Retirements of coal-fired generation at the Yorktown and Chesapeake power plants are among the many elements of the 2012 IRP that Dominion filed Aug. 31 at the commission. Dominion said that while the Preferred Plan in the Aug. 31 IRP is, under current planning assumptions, higher cost than the Base Plan, the Preferred Plan will provide fuel-price stability for customers over the long-term by reducing an over-reliance on any one fuel source or generation technology.

The Preferred Plan also provides the most reliable baseload, emissions-free energy over the long-term by incorporating an additional nuclear unit at North Anna, as well as 248 MW (nameplate) of onshore wind, 10 MW (nameplate) of brownfield solar and 24 MW (nameplate) of solar capacity (30 MW direct current) from the Community Solar Power Program, Dominion said. Also included is a renewable 15 MW municipal solid waste (MSW) non-utility generator (NUG) in 2014.

“Nuclear power, despite its high upfront capital costs, has very low long-term operating costs, no air emissions, and a long track record of delivering reliable baseload energy,” the 2012 IRP said. “The Company’s customers today benefit substantially from the Company’s historic investments in four nuclear units.”

The Preferred Plan (Plan B) is, under current planning assumptions, higher cost than the Base Plan (Plan A), which for new build generation relies exclusively on natural gas-fired generation over the Study Period. “While natural gas is a critical component of the Company’s fuel mix, nuclear, and renewable generation are also central components to achieve the Company’s objective of long-term fuel diversity and therefore price stability and system reliability in an environmentally responsible manner,” Dominion argued.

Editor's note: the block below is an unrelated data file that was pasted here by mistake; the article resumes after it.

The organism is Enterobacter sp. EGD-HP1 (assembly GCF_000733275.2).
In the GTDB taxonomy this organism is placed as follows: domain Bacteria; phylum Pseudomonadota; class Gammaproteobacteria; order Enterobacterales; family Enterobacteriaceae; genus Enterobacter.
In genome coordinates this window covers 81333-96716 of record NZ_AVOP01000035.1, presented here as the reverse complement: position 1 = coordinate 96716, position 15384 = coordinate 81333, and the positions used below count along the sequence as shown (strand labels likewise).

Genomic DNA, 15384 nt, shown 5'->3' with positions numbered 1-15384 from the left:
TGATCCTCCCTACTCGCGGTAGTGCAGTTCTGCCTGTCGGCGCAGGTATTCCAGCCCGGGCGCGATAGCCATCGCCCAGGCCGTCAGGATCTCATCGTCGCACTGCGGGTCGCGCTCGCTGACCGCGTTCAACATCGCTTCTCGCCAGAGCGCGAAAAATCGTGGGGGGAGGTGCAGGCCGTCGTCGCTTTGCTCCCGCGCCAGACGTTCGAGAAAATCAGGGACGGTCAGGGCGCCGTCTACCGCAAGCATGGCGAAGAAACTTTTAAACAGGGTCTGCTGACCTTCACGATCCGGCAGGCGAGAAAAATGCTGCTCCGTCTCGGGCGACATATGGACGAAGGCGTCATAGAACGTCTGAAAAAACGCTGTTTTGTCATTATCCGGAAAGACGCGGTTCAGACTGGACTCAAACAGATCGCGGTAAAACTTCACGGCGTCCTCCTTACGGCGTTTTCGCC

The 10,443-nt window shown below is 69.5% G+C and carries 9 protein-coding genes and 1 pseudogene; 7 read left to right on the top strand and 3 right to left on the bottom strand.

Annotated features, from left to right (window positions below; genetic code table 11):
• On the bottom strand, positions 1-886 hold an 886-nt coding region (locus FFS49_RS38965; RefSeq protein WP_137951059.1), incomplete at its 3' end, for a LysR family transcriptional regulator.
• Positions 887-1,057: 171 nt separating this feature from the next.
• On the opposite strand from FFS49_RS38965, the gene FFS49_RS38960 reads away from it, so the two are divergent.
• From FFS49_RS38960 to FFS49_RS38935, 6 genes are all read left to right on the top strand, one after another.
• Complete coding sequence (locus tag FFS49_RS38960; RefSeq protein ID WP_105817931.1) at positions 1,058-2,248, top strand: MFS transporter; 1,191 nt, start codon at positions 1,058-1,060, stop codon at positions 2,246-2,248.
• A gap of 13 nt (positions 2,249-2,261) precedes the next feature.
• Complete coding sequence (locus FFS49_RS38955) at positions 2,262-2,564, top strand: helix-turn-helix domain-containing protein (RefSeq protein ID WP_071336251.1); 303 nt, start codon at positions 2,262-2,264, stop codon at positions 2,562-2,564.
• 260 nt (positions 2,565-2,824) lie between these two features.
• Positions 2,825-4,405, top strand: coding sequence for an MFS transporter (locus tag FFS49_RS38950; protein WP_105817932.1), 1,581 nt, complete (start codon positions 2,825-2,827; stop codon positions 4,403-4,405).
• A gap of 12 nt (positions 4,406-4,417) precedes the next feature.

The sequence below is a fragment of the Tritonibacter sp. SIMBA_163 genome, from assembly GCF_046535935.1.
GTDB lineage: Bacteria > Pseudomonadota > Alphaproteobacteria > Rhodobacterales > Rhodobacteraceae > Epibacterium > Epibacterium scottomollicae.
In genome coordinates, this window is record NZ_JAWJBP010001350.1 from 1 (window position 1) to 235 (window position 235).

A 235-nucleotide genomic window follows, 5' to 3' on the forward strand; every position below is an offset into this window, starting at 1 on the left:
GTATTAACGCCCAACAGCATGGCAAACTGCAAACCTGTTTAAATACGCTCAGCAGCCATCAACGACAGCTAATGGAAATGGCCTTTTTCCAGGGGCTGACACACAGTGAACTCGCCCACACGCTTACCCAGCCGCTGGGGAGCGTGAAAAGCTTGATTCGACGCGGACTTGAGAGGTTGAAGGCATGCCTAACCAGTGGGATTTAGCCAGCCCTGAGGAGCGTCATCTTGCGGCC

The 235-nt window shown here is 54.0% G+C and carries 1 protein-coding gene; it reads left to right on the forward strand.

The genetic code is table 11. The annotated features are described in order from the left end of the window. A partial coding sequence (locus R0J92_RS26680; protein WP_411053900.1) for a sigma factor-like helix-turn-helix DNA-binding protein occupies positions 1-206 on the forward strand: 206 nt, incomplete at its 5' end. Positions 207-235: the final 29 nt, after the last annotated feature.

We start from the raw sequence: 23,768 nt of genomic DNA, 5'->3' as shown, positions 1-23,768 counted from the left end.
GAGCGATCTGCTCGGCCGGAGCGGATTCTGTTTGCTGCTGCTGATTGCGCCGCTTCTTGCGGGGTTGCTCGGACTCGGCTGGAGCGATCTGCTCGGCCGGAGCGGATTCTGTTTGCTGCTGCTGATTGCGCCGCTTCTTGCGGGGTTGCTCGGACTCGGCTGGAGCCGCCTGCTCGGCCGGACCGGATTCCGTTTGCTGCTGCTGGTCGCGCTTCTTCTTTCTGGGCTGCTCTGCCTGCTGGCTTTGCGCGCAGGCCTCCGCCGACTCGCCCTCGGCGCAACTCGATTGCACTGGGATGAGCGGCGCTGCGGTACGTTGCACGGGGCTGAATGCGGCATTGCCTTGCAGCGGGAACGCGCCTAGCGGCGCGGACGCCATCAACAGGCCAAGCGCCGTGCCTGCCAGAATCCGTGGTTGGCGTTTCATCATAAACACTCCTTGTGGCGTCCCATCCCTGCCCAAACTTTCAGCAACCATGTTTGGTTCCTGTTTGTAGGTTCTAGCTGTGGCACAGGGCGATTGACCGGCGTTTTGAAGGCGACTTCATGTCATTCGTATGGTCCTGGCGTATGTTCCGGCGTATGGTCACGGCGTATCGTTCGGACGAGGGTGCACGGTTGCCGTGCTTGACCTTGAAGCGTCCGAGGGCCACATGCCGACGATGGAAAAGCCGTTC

The Preferred Plan includes:

  • the repowering of Bremo Power Station Units 3 and 4 totaling 227 MW from coal to natural gas by 2014;
  • three ongoing coal-to-biomass conversions at the Altavista, Hopewell and Southampton units, totaling 153 MW.

Firm and prospective new generating options in the plan include:

  • Warren County Power Station, representing 1,337 MW of natural gas-fired combined-cycle capacity;
  • Brunswick County Power Station (natural gas) and North Anna Unit 3 (nuclear) which total approximately 2,828 MW;
  • the Community Solar Power Program, which includes up to 7 MW of firm capacity (24 MW nameplate, 30 MW DC) of company-owned photovoltaic solar distributed generation;
  • a mix of potential conventional generation resources including combined-cycle (CC) and combustion turbine (CT) plants totaling about 2,175 MW;
  • NUG capacity and energy under contract including a new renewable MSW NUG of 15 MW in 2014; and
  • PJM market purchases which average around 316 MW of capacity and 12% of energy annually.
About Barry Cassell 20414 Articles
Barry Cassell is Chief Analyst for GenerationHub covering coal and emission controls issues, projects and policy. He has covered the coal and power generation industry for more than 24 years, beginning in November 2011 at GenerationHub and prior to that as editor of SNL Energy’s Coal Report. He was formerly with Coal Outlook for 15 years as the publication’s editor and contributing writer, and prior to that he was editor of Coal & Synfuels Technology and associate editor of The Energy Report. He has a bachelor’s degree from Central Michigan University.